While most people realize that the ecosystems of the Grand Canyon are very different between the cool pine-treed clad high elevation rims and the dry and hot cactus dotted bottom, most people are not aware that the floor of the canyon has three different desert ecosystems within its walls. In Grand Canyon, plants from three out of four of North America’s great desert regions are represented. The three regions (Great Basin, Sonoran and Mojave Desert) make their appearance through plant life as you travel down river and down in elevation on your Grand Canyon rafting adventure. The Chihuahuan Desert of Northern Mexico and southern Texas and New Mexico is the one desert not represented in Grand Canyon.
While on your rafting journey down river, different plant species emerge along the way. For example, at the beginning of your trip, Lee’s Ferry, at mile 0 and 3107 feet in elevation, there are the sagebrush and shad-scale species of the Great Basin Desert. A striking and common plant in this region is the Utah Agave, with its tall flowering stalk and broad spiked leaves. Going on down river, at approximately mile 39, plants specific to the Sonoran Desert region begin to appear on the slopes. The thorny mesquite and catclaw acacia trees are some of the plants from the Sonoran Desert that are first spotted from this point down. Finally, at around mile 156, plants of the hotter and dryer Mojave Desert region begin to appear, such as creosote bush and certain cholla cactus species.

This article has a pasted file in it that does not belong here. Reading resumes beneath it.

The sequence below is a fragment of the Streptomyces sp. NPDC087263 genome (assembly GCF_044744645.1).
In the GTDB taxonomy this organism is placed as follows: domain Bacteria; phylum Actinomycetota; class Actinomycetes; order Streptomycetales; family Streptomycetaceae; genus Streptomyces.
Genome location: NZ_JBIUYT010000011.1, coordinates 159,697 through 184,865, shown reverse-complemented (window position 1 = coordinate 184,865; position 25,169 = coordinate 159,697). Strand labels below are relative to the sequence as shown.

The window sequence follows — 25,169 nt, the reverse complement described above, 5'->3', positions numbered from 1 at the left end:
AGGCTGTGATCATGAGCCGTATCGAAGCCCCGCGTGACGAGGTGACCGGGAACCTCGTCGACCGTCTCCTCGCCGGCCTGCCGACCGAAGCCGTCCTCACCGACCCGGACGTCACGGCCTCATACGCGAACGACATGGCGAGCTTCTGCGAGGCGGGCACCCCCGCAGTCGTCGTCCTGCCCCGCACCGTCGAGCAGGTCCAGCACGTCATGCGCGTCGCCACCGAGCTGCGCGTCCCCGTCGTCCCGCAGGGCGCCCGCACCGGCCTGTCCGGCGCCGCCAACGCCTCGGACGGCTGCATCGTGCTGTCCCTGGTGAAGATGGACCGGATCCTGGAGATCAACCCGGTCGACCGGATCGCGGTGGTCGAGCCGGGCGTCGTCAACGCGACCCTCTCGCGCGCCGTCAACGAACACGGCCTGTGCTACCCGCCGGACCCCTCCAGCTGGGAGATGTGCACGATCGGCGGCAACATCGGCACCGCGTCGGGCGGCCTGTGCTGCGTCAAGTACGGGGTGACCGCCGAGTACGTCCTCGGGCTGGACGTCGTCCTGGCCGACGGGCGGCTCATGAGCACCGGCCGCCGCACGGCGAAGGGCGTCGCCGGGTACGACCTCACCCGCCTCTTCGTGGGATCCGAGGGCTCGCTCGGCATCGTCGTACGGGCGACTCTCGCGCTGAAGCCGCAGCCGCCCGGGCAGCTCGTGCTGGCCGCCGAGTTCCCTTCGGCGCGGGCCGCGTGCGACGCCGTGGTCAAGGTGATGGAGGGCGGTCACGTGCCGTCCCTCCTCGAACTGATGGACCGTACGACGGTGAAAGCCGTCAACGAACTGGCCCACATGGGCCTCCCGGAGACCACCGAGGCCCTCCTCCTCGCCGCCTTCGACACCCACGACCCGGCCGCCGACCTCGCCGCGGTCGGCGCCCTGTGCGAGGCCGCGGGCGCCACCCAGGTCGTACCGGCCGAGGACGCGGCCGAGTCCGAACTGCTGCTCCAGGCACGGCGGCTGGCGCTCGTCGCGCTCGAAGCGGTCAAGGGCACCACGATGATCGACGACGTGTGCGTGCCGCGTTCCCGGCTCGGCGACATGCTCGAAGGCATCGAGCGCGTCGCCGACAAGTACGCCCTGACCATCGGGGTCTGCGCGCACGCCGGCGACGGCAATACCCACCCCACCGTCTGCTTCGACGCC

While there is some overlap of hundreds of plant species from the different regions, many plants cannot grow above or below specific elevations within the canyon. The octopus armed Ocotillo makes its first appearance at mile 154, and none of these bizarre Alice in Wonderland cacti are seen above this river mile. And the tall, movie set-like Barrel Cacti are not seen before river mile 91, near Phantom Ranch. Interestingly, when an 1889 photographic study was recreated 100 years later in 1989, the photographic results showed that the Barrel Cactus had moved over 10 miles upstream in 100 years. This movement upstream is theorized to be due to warming temperatures and less hard frosts in the region.
If you are interested in plants, a wonderful book to take along on your trip or purchase afterwards is River and Desert Plants of the Grand Canyon coauthored by AzRA guide Kristin Harned (Husinga). This book not only has beautiful and detailed color photos of the plants, but also lists Native American medicinal uses of the plants along with unusual facts about many of the species.
By Sharon Hester